If you want some advice and someone to talk to i would really recomend calling the asthma uk advice line where you can talk to a trained asthma nurse. The number is 08001216244

    Hope this helps and you start to feel better soon.

    Lorna

  • Hi Lorna,

    Thanks for your reply; I might well try the asthma nurse advice line especially if I have to wait for ages to see the consultant. My GP hasn't prescribed anything more as she doesn't know if it is asthma and is waiting for the cons opinion before she tries anything else as she thinks it's just a stab in the dark otherwise (I have confused her massively with my possible asthma), but this has left me without any kind of medication at all! Both Ventolin and Bricanyl (which worked when I was younger) do nothing as relievers. I think I have tried Seretide already if it's also called Serevent (salmeterol xinafoate).

    I might try the peak flow diary again (did 2 but last year, showed 'not asthmatic pattern') but problem is it's always above 500 even if I am sitting there wheezing and breathless, and at my best I can do 600 (maybe worth it to show my best is way better than they think). And with the good spirometry, the previous consultant just kept saying 'well, can't be asthma, you can do 600 peak flow as well' even though every time I mentioned my symptoms they'd make me do another peak flow measurement because it sounded so much like asthma (mind you, spirometry was still huge effort to do - anyone else find spirometry hard even when results ok?)

    I obviously have subsconscious longings to appear on House by making it unnecessarily complicated!

    xx

  • Hi Philomena and welcome,

    I can guess you are feeling very frustrated. I too have had excellent spirometry with not much improvement with broncodilator and my PB PF is 550 which is way above what it should be, however I get lots of the typical asthma symptoms which are relieved with Ventolin. My asthma nurse said what is important is the symptoms rather than PF. I keep a note of how I'm feeling, (even if I'm feeling rubbish my PF rarely drops by more than 100) and the nurse adjusts medication based on frequency of symptoms.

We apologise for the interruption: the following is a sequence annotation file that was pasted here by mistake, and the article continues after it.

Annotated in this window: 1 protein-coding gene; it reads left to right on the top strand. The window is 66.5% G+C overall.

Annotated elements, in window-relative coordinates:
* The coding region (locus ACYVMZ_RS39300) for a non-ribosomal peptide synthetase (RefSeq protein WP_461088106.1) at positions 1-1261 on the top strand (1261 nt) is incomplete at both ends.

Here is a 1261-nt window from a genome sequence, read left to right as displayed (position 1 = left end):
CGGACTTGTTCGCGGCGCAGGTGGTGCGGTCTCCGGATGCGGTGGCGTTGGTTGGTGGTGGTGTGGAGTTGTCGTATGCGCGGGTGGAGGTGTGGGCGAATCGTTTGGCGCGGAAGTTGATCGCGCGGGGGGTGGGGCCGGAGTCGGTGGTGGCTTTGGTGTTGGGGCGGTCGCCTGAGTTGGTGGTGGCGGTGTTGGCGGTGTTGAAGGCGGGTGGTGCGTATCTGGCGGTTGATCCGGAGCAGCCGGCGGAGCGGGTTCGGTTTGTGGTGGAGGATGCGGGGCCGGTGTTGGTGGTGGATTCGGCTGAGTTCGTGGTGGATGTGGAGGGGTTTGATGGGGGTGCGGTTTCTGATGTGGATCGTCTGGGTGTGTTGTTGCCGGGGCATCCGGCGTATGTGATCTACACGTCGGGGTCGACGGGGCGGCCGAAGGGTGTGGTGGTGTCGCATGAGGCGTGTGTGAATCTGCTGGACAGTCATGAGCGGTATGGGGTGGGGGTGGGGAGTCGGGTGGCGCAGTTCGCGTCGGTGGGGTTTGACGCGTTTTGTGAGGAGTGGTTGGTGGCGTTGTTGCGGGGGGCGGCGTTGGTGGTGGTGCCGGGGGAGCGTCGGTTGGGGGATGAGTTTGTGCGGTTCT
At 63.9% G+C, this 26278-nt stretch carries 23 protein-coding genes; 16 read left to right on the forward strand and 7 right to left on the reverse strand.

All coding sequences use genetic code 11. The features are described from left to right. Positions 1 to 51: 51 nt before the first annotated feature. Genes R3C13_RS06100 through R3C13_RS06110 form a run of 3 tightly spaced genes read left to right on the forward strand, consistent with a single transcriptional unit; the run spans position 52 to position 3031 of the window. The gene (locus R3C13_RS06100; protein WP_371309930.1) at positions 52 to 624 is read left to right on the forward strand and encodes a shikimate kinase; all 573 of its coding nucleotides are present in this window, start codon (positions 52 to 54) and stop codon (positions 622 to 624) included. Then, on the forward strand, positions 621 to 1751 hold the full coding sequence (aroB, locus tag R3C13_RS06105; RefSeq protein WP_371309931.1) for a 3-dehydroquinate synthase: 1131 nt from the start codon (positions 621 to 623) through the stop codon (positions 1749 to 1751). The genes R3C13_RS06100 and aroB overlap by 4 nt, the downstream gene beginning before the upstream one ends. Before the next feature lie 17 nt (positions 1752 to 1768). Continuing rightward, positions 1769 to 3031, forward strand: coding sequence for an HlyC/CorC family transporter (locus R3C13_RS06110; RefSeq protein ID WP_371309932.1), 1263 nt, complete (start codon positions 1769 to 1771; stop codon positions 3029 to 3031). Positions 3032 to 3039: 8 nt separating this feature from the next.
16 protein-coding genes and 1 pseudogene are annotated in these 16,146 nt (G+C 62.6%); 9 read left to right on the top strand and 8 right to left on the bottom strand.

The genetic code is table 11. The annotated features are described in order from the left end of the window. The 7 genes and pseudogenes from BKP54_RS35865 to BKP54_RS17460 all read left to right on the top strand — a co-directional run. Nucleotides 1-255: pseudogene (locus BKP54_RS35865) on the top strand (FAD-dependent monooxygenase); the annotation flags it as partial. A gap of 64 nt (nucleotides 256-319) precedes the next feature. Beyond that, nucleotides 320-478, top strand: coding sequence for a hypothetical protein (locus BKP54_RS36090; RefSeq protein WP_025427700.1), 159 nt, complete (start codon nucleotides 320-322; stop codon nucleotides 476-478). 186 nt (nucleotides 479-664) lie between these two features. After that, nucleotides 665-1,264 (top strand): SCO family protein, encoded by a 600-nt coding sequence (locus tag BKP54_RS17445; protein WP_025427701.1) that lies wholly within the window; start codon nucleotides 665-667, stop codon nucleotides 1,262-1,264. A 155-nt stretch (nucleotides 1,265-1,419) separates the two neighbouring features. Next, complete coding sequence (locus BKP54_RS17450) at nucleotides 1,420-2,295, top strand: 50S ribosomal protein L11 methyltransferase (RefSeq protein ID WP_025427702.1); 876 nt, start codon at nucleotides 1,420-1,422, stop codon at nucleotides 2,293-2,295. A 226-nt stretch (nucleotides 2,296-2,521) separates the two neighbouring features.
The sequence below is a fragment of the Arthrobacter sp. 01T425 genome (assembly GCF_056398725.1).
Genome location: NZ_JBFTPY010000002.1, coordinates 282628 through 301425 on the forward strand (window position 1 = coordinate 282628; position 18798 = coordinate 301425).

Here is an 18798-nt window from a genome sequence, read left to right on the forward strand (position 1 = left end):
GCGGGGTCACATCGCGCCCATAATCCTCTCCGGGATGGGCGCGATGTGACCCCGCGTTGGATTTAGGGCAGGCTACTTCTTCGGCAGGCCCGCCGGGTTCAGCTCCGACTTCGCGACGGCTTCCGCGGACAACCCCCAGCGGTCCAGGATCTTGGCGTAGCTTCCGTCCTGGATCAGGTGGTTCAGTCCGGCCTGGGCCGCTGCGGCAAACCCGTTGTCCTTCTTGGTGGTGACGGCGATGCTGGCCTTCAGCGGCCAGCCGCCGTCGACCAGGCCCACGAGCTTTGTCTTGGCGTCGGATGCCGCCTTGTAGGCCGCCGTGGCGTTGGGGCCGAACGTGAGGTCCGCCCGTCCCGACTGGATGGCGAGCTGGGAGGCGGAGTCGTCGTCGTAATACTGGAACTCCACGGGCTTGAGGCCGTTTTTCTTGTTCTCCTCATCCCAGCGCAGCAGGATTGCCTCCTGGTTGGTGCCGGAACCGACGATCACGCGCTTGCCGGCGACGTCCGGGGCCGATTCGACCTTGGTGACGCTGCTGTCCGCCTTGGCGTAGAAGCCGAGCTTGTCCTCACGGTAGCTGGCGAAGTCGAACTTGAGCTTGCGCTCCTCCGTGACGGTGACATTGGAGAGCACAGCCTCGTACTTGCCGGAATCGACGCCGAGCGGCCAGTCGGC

I cant really offer much advice other than monitor and record your symptoms, you know your body best so listen to it, and don't rest unitl you have the answer you want.

    Other thing might be to ring hospital and say you'd be happy to accept a late cancellation to see the consultant, might be a bit inconvienient but if it gets you sorted.

    Good luck xxx

  • Hi september20,

    Thanks for your reply. Good to know someone else is in the same boat; it's quite frustrating when the numbers don't match symptoms. Not that I want to have bad peak flow but if I'm feeling breathless anyway it would be nice to have some standardised objective measurements which confirm it, especially as some medics still seem hung up on peak flow despite its not always being reliable (obviously it still has many uses).

    Might try the cancellation route if/when I ever get my appt letter - just got a letter from the Appts Unit saying 'you haven't booked yet'. Not from lack of trying on my part, Appts Unit - try telling the dept to actually ring me back if they say they will and if they don't have info they need, tell me, don't wait a week for me to ring!

    Sorry, they haven't been the most efficient to deal with - I have BT being annoying already, I don't need anyone to start imitating them.

    Philomela xx

You may also like...